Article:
Date of this Version
Journal of Business Ethics
Many unethical decisions stem from a lack of awareness. In this article, we consider how mindfulness, an individual’s awareness of his or her present experience, impacts ethical decision making. In our first study, we demonstrate that compared to individuals low in mindfulness, individuals high in mindfulness report that they are more likely to act ethically, are more likely to value upholding ethical standards (self-importance of moral identity, SMI), and are more likely to use a principled approach to ethical decision making (formalism). In our second study, we test this relationship with a novel behavioral measure of unethical behavior: the carbonless anagram method (CAM). We find that of participants who cheated, compared to individuals low in mindfulness, individuals high in mindfulness cheated less. Taken together, our results demonstrate important connections between mindfulness and ethical decision making.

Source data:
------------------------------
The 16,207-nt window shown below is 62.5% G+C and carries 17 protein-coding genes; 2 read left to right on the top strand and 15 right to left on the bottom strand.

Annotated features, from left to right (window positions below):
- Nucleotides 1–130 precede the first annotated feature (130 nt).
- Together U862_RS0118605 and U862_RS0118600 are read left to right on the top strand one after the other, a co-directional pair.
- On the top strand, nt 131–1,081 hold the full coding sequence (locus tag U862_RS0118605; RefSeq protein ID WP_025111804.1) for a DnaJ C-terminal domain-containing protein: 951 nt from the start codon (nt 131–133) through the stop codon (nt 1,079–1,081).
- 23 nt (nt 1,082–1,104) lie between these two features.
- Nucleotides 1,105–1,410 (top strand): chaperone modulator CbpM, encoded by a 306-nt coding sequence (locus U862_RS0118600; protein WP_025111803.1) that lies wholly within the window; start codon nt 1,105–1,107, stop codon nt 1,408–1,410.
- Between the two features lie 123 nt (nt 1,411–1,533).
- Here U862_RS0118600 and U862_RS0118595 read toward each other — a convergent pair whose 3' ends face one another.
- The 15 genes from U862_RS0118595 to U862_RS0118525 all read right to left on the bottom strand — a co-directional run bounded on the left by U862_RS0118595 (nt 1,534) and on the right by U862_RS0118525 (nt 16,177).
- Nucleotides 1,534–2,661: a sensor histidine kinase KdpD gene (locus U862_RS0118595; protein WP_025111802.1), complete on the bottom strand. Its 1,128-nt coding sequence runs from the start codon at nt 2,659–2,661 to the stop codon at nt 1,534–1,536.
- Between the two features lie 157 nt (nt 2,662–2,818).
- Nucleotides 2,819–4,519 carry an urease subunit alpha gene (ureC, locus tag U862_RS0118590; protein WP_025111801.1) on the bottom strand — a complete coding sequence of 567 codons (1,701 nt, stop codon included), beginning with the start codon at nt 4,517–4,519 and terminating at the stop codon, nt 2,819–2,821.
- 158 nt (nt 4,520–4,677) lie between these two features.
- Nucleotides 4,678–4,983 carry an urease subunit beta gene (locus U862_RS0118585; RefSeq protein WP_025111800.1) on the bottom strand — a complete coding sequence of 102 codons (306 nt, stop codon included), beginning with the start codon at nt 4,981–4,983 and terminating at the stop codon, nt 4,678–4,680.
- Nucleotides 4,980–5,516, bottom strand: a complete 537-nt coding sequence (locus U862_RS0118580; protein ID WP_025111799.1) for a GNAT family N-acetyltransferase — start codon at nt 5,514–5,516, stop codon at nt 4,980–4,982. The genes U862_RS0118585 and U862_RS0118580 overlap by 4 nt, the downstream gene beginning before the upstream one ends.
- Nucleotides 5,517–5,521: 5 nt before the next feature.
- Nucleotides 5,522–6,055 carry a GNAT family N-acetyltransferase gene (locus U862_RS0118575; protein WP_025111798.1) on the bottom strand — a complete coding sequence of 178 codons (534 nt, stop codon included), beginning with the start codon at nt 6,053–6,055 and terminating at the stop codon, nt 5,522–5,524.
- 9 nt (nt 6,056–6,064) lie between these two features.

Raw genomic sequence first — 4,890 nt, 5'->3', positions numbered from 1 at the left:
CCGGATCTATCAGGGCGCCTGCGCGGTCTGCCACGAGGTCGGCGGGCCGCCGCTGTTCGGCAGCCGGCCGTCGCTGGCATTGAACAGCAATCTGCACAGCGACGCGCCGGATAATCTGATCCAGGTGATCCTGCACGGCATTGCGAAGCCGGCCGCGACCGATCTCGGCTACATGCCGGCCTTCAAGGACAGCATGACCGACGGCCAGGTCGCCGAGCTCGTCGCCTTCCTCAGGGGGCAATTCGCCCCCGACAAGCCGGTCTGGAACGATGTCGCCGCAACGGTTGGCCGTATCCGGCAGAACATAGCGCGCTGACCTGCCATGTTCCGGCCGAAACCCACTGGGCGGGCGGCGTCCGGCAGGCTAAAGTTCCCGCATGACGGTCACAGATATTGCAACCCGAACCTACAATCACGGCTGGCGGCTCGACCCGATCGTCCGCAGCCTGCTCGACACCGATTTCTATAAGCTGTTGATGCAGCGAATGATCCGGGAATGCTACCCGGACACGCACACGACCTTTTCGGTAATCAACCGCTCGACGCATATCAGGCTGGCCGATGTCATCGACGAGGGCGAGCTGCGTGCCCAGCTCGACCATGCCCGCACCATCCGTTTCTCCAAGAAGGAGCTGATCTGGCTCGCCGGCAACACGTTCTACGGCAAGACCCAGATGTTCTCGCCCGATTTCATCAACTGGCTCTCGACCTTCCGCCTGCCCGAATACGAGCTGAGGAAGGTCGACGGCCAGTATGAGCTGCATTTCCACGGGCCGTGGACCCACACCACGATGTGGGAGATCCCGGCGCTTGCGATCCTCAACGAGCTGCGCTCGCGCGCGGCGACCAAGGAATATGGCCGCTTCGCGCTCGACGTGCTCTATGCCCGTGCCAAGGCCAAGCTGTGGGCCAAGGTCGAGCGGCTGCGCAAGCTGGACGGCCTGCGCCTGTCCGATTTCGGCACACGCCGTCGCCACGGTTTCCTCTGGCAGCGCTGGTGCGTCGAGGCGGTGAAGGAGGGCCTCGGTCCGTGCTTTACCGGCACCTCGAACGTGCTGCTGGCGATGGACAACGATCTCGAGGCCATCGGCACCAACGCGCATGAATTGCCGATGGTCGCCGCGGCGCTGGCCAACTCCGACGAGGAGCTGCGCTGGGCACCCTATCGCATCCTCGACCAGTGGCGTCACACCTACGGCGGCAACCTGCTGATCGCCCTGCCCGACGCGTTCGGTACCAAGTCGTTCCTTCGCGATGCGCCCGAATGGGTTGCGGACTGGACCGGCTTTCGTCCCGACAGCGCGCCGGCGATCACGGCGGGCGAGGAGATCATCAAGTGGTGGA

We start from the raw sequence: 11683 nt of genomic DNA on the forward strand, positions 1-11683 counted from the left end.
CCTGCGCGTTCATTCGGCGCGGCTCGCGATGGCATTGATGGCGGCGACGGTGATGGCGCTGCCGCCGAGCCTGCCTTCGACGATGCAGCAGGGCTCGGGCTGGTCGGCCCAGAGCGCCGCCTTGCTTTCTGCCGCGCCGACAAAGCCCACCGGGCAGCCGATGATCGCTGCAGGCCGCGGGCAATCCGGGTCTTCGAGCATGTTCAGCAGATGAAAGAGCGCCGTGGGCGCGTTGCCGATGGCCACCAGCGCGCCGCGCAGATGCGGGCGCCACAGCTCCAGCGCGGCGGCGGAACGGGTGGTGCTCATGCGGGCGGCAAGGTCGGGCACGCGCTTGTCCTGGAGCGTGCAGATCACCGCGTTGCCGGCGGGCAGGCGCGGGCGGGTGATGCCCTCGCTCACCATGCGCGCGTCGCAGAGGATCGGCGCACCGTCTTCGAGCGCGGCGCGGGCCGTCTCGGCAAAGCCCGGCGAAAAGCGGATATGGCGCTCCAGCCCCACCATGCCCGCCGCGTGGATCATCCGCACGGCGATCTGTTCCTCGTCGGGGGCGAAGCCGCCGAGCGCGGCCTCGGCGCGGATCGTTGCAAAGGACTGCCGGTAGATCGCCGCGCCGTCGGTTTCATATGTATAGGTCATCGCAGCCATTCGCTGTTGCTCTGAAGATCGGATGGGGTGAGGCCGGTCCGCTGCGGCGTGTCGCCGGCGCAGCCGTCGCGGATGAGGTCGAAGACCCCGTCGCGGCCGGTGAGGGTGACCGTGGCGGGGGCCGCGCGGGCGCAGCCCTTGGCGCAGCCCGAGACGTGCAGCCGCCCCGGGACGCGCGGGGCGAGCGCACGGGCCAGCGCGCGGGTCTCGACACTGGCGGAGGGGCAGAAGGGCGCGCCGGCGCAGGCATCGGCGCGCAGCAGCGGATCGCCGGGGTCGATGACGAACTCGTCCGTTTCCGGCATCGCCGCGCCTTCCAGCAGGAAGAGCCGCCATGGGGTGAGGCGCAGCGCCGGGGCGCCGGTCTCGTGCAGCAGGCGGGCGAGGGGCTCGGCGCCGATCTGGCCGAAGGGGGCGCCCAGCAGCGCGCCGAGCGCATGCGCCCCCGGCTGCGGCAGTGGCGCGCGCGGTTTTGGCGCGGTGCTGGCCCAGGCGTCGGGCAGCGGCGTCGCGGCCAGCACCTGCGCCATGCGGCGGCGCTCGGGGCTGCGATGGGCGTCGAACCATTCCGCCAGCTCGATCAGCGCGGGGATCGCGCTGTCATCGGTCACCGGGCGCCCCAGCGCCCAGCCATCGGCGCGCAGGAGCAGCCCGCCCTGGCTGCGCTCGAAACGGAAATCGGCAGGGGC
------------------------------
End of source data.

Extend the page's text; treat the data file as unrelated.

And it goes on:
The final publication is available at Springer via http://dx.doi.org/10.1007/s10551-011-0796-y
awareness, carbonless anagram method, cheating, consequentialism, ethical decision making, formalism, meditation, mindfulness, self-importance of moral identity, unethical behavior
Ruedy, N. E., & Schweitzer, M. (2010). In the Moment: The Effect of Mindfulness on Ethical Decision Making. Journal of Business Ethics, 95 (1), 73-87. http://dx.doi.org/10.1007/s10551-011-0796-y
Date Posted: 27 November 2017
This document has been peer reviewed.